Christmas Eve brought sad news in the world of sports writing. One of the legends of the business -- Oscar Madison -- had passed away.

Jack Klugman died at age 90 on Monday, but for my generation and others who recognized wit, he always will be Oscar Madison, who took in Felix Ungar as a roommate after Felix's wife told him never to return.

He never wrote a word in a real newspaper, but Oscar Madison was a role model of sorts, the sports writer some of us, I would dare say, wanted to be: a single, cigar-chomping, drinking, gambling New York wise guy who hung out with some of the greats of the game.

Contrast that to the other sports writing character from a hit TV sitcom -- Ray Barone in "Everybody Loves Raymond" -- a whiny, henpecked, boring suburban slug who could have been a pharmacist as much as a sports writer.

Who wanted to be Ray Barone?

"The Odd Couple" is one of the rare works that was great in nearly every incarnation -- first as a Neil Simon play, starring Walter Matthau as Oscar and Art Carney as Felix; second as a movie, starring Jack Lemmon as Felix and Matthau reprising his role as Oscar; and then as Garry Marshall's television version, featuring Tony Randall as Felix and Klugman -- who had followed Matthau in the stage version -- as Oscar.

The show ran for 114 episodes from 1970 to 1975 and arguably is among the funniest sitcoms in TV history.

Take, for instance, Oscar's view on Christmas: "Don't talk to me about Christmas, will ya? All that sticky, phony goodwill. I'd like to get a giant candy cane and beat the wings off a sugar plum fairy."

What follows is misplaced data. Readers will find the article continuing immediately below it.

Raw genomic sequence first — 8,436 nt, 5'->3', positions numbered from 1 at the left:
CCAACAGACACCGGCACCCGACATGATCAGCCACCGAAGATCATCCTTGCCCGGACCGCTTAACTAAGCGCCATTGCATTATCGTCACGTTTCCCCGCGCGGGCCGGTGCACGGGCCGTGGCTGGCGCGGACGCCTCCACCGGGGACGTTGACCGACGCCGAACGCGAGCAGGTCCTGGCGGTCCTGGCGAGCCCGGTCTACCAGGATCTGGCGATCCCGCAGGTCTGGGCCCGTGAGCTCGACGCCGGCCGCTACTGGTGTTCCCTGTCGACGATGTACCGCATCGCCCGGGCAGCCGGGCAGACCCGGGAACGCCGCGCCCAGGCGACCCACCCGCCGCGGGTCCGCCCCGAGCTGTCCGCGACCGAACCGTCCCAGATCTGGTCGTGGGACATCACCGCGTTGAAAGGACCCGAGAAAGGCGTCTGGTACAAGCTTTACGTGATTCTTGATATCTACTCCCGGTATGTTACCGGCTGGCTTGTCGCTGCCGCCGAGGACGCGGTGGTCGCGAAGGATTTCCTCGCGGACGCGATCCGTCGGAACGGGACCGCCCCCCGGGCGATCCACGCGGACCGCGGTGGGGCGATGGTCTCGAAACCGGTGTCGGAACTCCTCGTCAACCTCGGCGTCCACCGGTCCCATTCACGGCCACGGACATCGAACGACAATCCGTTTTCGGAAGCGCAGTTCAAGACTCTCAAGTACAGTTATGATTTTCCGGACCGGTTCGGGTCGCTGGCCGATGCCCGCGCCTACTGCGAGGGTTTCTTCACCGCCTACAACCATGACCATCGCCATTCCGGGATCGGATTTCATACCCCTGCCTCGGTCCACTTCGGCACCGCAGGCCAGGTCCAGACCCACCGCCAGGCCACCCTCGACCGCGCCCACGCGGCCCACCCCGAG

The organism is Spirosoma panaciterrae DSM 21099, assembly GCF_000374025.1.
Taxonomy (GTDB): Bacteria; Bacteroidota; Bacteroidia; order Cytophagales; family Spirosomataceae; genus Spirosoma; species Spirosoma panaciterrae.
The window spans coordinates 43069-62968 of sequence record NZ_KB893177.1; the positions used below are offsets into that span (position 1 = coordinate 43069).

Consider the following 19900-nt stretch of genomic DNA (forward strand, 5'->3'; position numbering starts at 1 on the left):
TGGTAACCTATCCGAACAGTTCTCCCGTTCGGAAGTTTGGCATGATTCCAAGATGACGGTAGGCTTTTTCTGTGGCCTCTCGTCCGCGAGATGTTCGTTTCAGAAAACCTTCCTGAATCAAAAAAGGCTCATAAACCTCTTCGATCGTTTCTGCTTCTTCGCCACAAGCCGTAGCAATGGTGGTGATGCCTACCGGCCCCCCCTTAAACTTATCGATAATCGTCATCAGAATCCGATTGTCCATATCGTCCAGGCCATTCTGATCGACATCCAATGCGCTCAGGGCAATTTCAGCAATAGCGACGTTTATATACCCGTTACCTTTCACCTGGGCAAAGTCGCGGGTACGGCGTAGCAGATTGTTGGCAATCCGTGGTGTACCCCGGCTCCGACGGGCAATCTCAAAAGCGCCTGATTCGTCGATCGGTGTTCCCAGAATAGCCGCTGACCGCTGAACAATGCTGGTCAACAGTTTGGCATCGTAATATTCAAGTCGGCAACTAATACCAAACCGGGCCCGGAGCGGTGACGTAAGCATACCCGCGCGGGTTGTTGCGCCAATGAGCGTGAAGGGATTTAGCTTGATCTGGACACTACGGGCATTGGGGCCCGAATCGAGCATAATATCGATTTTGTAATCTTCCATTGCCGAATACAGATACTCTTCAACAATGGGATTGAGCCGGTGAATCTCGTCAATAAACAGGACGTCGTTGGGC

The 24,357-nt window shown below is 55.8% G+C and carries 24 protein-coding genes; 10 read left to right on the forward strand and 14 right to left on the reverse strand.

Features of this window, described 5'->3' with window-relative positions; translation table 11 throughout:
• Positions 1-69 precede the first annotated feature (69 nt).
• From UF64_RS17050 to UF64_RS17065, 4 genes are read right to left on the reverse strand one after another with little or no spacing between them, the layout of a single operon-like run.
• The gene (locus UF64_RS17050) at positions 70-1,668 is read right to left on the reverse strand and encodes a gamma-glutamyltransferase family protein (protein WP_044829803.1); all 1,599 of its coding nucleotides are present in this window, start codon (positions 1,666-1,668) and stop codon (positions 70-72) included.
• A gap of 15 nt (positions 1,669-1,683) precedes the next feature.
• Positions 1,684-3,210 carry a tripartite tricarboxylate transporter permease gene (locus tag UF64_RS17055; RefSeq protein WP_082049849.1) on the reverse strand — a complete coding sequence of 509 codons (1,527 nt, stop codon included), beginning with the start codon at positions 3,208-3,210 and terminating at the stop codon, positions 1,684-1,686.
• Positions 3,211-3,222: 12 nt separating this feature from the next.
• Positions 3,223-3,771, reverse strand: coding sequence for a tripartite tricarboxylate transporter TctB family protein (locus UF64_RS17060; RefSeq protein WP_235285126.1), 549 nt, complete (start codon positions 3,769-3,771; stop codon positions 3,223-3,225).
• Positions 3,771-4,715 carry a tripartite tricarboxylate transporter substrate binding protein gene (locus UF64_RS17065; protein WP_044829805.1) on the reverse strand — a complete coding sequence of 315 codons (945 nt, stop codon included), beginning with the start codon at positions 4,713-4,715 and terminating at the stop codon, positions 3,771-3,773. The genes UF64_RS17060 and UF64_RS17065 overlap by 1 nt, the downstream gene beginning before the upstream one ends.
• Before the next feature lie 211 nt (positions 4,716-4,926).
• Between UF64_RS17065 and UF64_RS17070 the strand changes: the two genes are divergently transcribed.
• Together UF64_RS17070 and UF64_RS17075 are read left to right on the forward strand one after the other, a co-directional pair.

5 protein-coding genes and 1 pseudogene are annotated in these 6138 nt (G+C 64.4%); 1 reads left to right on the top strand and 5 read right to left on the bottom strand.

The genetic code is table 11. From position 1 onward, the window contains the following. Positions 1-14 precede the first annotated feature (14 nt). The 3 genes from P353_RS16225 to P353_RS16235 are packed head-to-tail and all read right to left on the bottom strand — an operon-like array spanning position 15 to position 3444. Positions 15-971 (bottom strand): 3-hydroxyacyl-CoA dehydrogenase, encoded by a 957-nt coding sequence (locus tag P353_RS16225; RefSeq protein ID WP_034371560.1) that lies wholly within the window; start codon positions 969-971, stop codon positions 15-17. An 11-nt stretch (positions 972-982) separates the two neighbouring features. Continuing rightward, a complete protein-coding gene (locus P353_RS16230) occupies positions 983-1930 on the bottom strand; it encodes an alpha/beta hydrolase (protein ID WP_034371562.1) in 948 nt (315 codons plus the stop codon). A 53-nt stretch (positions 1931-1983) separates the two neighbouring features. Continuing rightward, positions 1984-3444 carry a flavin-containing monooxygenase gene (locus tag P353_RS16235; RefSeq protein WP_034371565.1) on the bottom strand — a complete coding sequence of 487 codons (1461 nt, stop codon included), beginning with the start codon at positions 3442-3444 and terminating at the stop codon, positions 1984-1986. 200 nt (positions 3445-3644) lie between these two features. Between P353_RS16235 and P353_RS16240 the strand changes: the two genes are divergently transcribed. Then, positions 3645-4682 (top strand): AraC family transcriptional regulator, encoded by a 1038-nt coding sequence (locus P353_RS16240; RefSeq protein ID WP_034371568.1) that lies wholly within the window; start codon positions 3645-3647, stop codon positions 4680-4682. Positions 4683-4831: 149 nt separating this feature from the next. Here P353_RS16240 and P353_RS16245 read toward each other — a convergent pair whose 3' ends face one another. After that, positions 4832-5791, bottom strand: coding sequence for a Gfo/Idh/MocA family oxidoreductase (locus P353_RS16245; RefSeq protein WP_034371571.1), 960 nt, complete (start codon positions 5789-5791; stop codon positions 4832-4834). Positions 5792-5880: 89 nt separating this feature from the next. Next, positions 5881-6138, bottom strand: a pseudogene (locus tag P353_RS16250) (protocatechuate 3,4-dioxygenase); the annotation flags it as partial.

Or his response when Felix complained about Oscar using ketchup on his salad: "I like ketchup. It's like tomato wine."

And then there's what Oscar said to his girlfriend when she complained about his weight: "Honey, that's fun fat. Everybody has that." To which Felix replied, "I don't." And Oscar shot back, "You don't have any fun, either."

Klugman and Randall, close friends who worked together on and off for 50 years, clearly had fun in their roles as Oscar and Felix. They brought celebrities into episodes on a regular basis.

Howard Cosell was on several episodes, reprising his war with sports writers as he battled with Oscar. Miami Dolphins kicker Garo Yepremian was on the show about a year after his infamous Super Bowl pass against the Redskins that Mike Bass returned for a touchdown.

They did a classic episode with Bobby Riggs in which Oscar lost everything to the tennis hustler in every competition imaginable -- including Felix. The episode ended with Riggs playing pingpong against Billie Jean King.

When I interviewed NFL Hall of Famer Deacon Jones at the Super Bowl one year, I mentioned his appearance in an episode, and his eyes lit up as he talked about how much fun he had and how great it was working with Randall and Klugman.

Oscar Madison -- goodbye to a sports writing legend.

Examiner columnist Thom Loverro is the co-host of "The Sports Fix" from noon to 2 p.m. Monday through Friday on ESPN980 and Contact him at